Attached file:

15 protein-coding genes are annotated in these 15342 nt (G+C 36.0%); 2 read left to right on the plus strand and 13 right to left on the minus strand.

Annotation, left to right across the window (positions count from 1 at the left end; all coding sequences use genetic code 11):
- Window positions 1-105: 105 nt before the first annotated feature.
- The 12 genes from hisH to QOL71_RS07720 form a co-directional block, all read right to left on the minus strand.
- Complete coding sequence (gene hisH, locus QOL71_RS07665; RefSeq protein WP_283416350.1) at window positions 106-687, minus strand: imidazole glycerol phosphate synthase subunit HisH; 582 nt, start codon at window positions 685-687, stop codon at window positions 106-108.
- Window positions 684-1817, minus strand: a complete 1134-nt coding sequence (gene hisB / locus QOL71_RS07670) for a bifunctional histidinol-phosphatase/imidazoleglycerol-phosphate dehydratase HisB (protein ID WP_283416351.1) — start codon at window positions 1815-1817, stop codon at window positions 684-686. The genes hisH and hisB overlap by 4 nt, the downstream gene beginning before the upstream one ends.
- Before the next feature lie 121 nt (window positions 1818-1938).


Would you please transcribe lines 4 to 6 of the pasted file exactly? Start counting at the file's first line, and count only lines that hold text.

- The 12 genes from hisH to QOL71_RS07720 form a co-directional block, all read right to left on the minus strand.
- Complete coding sequence (gene hisH, locus QOL71_RS07665; RefSeq protein WP_283416350.1) at window positions 106-687, minus strand: imidazole glycerol phosphate synthase subunit HisH; 582 nt, start codon at window positions 685-687, stop codon at window positions 106-108.
- Window positions 684-1817, minus strand: a complete 1134-nt coding sequence (gene hisB / locus QOL71_RS07670) for a bifunctional histidinol-phosphatase/imidazoleglycerol-phosphate dehydratase HisB (protein ID WP_283416351.1) — start codon at window positions 1815-1817, stop codon at window positions 684-686. The genes hisH and hisB overlap by 4 nt, the downstream gene beginning before the upstream one ends.